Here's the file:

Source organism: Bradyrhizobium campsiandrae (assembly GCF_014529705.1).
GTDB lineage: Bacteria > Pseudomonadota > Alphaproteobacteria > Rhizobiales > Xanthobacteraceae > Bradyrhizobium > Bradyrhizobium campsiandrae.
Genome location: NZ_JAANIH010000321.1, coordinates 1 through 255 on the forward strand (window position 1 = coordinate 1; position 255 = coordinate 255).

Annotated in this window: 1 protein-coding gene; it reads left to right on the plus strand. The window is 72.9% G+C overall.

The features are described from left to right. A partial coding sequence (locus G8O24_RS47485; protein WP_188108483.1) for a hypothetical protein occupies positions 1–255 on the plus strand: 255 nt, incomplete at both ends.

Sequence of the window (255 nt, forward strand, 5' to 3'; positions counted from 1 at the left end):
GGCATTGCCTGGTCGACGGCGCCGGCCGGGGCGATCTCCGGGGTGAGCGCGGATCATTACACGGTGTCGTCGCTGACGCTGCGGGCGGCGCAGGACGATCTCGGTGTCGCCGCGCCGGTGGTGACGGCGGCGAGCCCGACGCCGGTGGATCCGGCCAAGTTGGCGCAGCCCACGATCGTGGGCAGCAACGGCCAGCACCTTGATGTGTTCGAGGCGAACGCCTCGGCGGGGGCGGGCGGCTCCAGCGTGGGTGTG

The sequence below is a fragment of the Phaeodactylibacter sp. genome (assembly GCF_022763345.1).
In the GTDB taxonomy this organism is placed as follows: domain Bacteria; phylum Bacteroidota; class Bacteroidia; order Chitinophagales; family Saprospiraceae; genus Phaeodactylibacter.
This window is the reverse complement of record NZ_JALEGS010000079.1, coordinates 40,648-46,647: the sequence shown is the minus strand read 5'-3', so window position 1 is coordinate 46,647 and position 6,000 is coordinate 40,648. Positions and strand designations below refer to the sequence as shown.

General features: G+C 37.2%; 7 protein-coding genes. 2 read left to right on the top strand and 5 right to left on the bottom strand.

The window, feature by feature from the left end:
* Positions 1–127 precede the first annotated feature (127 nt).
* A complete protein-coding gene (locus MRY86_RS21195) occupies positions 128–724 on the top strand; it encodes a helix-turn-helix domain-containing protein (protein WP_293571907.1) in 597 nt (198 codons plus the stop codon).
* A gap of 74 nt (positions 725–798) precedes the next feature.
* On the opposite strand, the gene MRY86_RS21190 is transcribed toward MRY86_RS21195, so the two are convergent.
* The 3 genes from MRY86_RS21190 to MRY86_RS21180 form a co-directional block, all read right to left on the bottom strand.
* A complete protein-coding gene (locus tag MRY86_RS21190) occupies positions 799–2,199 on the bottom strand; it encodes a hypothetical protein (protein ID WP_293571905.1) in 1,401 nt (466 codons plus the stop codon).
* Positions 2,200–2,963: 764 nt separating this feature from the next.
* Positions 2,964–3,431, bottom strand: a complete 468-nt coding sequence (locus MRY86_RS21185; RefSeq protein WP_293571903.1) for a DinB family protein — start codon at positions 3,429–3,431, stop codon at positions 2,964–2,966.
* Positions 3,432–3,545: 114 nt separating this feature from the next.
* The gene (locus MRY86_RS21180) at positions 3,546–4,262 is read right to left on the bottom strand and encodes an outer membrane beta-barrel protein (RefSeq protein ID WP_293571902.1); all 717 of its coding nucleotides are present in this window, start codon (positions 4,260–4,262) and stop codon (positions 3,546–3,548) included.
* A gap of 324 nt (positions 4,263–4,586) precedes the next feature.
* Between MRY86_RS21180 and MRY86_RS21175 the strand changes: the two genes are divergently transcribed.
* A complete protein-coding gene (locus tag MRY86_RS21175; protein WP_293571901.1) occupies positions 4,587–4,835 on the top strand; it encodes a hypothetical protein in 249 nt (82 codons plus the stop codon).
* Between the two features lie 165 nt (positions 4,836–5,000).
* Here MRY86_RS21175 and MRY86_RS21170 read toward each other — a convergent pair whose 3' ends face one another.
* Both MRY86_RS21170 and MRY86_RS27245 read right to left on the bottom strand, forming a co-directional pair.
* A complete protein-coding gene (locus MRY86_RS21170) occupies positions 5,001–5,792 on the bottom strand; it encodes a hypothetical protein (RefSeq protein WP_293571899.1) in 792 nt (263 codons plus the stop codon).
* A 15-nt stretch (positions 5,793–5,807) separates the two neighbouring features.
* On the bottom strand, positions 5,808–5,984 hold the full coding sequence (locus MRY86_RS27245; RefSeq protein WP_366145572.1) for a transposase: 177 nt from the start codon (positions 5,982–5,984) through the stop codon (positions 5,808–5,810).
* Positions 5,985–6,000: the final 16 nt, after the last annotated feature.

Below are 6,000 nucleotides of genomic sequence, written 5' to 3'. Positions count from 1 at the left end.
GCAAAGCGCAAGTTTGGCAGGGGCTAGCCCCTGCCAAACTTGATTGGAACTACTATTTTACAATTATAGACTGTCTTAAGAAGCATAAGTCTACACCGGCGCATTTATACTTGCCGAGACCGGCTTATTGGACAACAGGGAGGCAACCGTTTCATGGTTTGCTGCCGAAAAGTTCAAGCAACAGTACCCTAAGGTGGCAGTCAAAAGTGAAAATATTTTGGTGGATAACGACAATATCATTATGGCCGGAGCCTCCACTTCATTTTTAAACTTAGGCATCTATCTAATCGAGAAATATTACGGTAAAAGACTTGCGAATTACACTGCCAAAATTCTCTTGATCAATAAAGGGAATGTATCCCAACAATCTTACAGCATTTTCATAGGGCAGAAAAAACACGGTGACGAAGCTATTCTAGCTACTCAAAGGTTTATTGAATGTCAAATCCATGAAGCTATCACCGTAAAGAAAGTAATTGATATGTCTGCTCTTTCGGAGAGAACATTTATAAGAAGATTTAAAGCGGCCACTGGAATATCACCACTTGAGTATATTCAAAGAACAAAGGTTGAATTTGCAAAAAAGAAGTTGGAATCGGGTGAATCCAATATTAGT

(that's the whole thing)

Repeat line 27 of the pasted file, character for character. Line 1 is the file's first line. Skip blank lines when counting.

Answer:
* Here MRY86_RS21175 and MRY86_RS21170 read toward each other — a convergent pair whose 3' ends face one another.